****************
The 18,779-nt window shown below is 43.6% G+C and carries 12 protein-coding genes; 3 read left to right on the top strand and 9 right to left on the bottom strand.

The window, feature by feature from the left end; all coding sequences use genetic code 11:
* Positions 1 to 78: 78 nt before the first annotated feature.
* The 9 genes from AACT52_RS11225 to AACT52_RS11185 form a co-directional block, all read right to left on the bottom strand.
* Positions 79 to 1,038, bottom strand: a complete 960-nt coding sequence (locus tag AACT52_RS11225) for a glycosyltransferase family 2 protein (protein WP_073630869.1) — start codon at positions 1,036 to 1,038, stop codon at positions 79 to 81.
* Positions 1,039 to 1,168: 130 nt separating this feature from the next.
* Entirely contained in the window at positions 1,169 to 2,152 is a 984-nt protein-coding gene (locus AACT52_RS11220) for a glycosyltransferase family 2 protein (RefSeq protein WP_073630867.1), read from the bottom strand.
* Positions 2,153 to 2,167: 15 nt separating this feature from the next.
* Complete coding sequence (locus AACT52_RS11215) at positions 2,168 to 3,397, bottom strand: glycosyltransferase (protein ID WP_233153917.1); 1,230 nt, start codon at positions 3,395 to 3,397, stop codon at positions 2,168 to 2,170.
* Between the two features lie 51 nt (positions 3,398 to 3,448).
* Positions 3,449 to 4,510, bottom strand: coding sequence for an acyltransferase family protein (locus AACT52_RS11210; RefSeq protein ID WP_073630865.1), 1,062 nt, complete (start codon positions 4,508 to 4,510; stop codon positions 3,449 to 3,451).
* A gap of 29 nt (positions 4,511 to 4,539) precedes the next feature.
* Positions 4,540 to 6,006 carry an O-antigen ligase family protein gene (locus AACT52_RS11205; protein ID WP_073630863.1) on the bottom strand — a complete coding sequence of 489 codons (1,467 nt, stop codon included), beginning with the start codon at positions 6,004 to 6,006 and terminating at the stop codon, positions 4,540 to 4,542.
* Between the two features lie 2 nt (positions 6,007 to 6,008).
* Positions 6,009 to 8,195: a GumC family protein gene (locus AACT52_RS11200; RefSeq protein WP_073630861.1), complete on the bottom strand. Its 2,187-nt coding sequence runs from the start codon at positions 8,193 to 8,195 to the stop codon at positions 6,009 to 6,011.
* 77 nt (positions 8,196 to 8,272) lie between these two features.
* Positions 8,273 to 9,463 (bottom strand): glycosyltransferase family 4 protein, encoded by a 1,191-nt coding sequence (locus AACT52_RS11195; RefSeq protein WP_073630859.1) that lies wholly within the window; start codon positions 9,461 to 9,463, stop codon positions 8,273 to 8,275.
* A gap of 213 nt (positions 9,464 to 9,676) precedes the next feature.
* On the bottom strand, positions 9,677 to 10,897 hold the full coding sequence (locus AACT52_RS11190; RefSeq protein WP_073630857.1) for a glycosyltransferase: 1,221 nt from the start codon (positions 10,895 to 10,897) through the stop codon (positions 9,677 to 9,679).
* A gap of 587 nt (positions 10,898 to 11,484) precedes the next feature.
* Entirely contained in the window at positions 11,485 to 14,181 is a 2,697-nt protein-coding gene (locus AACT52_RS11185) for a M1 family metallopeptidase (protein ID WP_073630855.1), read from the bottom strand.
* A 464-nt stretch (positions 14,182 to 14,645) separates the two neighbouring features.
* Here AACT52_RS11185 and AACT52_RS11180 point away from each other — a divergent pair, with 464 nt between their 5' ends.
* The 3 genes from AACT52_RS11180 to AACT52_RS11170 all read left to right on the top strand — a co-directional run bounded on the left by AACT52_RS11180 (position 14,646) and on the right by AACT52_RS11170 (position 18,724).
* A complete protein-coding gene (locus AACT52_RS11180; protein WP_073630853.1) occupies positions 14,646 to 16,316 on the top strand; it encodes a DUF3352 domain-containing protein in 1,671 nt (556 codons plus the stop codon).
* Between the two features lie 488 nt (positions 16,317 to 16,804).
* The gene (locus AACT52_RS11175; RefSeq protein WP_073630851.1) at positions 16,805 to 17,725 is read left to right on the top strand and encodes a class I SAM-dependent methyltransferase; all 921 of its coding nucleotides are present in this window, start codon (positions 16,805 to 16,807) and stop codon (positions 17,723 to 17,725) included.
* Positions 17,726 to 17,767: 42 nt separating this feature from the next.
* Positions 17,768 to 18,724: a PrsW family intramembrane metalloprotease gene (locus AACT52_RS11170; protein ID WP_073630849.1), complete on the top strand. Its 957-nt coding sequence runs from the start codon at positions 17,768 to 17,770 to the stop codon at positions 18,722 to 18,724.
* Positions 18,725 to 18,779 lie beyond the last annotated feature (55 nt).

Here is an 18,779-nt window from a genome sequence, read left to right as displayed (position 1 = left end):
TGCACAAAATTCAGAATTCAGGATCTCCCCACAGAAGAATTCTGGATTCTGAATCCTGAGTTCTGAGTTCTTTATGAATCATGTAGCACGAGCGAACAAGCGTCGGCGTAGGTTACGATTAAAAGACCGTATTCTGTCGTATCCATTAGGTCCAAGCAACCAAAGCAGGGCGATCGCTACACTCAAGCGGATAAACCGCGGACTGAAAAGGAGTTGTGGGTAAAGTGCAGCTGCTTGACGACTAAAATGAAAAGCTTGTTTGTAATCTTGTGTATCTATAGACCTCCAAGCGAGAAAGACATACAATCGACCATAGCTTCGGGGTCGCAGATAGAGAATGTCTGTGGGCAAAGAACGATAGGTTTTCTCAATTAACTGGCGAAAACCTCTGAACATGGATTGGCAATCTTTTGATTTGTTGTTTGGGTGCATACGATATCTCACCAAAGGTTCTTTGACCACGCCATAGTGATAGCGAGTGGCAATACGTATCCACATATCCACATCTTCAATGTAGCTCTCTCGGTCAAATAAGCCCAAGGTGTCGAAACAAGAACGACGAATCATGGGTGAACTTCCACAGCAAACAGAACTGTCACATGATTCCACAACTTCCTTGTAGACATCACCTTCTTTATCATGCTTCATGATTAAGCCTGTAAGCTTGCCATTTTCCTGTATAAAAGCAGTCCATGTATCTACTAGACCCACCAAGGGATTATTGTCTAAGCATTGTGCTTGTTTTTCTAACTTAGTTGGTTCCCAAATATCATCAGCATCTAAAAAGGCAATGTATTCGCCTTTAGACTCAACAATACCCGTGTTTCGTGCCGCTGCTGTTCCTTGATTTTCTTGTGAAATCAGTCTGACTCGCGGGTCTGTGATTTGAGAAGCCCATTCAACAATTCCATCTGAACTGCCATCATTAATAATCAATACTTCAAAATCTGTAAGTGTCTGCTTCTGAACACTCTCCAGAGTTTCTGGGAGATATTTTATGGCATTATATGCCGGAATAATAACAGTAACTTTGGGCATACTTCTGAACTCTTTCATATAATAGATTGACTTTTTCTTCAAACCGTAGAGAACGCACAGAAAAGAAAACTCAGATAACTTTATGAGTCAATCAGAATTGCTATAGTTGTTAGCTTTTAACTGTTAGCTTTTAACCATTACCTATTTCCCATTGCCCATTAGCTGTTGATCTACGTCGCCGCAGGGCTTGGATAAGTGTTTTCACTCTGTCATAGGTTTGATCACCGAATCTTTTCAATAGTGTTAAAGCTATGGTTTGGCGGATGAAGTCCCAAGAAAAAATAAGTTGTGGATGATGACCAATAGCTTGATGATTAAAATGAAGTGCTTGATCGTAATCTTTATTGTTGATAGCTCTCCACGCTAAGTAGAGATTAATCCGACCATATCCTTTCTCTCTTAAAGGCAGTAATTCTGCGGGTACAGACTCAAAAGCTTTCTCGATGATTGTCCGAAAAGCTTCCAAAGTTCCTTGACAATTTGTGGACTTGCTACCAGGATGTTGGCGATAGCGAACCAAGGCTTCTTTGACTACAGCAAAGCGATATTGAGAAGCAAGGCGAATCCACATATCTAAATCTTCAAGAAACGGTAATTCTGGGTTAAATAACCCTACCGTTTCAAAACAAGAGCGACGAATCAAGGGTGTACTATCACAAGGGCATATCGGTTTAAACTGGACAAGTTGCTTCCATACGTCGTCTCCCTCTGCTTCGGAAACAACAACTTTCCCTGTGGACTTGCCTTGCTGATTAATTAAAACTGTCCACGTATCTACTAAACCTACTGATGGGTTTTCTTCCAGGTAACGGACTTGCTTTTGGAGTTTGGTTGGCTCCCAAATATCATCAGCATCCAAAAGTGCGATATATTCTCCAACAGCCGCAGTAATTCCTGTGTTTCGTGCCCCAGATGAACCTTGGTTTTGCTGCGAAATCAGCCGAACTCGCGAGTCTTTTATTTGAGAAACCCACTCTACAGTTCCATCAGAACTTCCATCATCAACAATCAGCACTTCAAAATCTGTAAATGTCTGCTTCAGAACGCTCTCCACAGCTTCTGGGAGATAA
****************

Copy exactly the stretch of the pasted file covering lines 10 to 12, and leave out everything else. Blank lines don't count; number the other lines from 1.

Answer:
* Between the two features lie 51 nt (positions 3,398 to 3,448).
* Positions 3,449 to 4,510, bottom strand: coding sequence for an acyltransferase family protein (locus AACT52_RS11210; RefSeq protein ID WP_073630865.1), 1,062 nt, complete (start codon positions 4,508 to 4,510; stop codon positions 3,449 to 3,451).
* A gap of 29 nt (positions 4,511 to 4,539) precedes the next feature.